Maria Bilske, 2001
LIKE Arts Magazine Issue 15, C-International Contemporary Art Magazine, Canada

Hollywood has caused us to think of mirages as hallucinations. Their appearance in films signals that an actor, overcome by desert heat, has lost touch with reality, or at least the reality of the film. In actuality, mirages are not formed by the imagination, but are a manipulation of the truth – a trick of the light where everything seen exists but is often distorted an might be miles from the place where it is seen.

The mirages in film are, of course, far more fantastical than in nature. While we might see mountains where they don’t exist, or be convinced there is water on a dry road, Hollywood gives us an oasis in the desert with seductive transparently veiled women, palm trees and swimming pools. It’s this tradition that Mathieu Gallois’ installation Flesh builds on. On a curving stage-set, Gallois has created a stylised filmic version of the a desert oasis – with a pair of palm trees to shade the pool of water, and a centrepiece of a plushly cushioned, tented bed – painted entirely in blue.

There’s a slick theatricality to this reified mirage that has the viewer questioning its substance. The tableau is ostensibly real enough, despite the curvature of its stage, which erases the horizon and renders the scene floating and placeless. Still, the lighting is too dim to trust our eyes, and the parameters of the platform prevent us from getting close enough to touch any part of the scene and verify its tangibility. Then there’s the matter of its blueness, which is suggestive of illusion -– mountains, for example, always look blue in the distance.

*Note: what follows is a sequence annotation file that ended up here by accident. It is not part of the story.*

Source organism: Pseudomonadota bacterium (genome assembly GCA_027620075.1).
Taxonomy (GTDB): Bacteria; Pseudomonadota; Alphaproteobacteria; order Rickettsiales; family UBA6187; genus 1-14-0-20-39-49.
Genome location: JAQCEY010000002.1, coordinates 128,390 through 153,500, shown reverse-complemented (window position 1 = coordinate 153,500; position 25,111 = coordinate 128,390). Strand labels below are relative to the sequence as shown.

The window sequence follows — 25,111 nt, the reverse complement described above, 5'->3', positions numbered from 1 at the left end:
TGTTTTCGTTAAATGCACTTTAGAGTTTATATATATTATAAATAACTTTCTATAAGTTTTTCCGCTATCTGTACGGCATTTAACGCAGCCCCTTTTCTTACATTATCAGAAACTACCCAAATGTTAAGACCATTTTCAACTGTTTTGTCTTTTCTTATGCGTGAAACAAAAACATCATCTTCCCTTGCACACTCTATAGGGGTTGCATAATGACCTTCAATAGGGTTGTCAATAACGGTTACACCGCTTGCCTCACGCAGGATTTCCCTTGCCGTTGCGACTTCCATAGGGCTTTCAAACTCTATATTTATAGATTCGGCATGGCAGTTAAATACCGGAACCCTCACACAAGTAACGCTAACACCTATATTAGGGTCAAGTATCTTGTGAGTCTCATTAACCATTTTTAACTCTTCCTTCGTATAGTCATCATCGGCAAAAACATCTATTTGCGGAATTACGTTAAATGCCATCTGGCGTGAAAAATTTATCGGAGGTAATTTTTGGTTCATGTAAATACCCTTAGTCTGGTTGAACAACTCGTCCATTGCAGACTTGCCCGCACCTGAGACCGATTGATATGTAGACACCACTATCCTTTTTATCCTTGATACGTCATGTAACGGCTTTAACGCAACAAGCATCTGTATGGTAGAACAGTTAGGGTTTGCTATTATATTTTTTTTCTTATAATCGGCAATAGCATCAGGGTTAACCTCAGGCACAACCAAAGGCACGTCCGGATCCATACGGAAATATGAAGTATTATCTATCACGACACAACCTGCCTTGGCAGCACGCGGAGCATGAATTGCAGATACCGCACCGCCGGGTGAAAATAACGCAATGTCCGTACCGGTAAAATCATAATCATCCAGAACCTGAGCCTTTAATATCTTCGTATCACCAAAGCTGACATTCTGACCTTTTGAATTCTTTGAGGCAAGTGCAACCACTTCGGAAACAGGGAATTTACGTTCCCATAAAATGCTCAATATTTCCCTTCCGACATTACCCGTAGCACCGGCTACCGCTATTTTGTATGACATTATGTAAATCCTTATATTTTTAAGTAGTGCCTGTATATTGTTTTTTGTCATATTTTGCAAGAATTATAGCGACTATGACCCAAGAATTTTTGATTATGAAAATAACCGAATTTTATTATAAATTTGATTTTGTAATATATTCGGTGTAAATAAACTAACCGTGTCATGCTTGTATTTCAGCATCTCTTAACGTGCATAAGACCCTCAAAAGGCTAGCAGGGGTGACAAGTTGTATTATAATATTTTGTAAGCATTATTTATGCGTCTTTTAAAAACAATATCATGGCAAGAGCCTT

The shade of blue Gallois uses here is the same as used in the background of chroma-key special effects – the technique whereby a blue screen is replaced by a another background to convince us that actors are flying, or on Mars, instead of in a television studio. So, if applied to footage of Gallois’ installation, the chroma-key technique should make the work, like a mirage, dematerialise. Neat. But whatever Gallois’ intentions, it can’t end there. Unavoidably, the intensity of the blue and the completeness of its coverage recalls late Modernism -– most obviously Yves Klein – and the tradition of blue pigment suggesting metaphysical transformation, transcendence, immateriality and the sublime.

Even without this history, the saturation of colour is intoxicating. Desire, inherent in the Hollywood version of mirages, is at once heightened and frustrated by the coolness and distance the colour lends the scene. The empty monochromatic surface of Flesh functions as a screen onto which we can project our fantasies. It’s the intense darkness inside the tent that is most suggestive here, the canopied bed piquing our interest with its promise of steamy, heady sex scenes.

There’s something detached and alienating about the work too – the tableau hovers on its platform in the gallery space like an apparition, daring us to suspend our disbelief. Borrowing the artifice of cinema, Gallois has created his own dream factory, one which tantalises us with the inaccessibility of the pure pleasure it promises. And while Flesh flaunts its surface, like the best cinematography, it also hints and something deeper, and it’s this slippage that engages us beyond the initial sensation.

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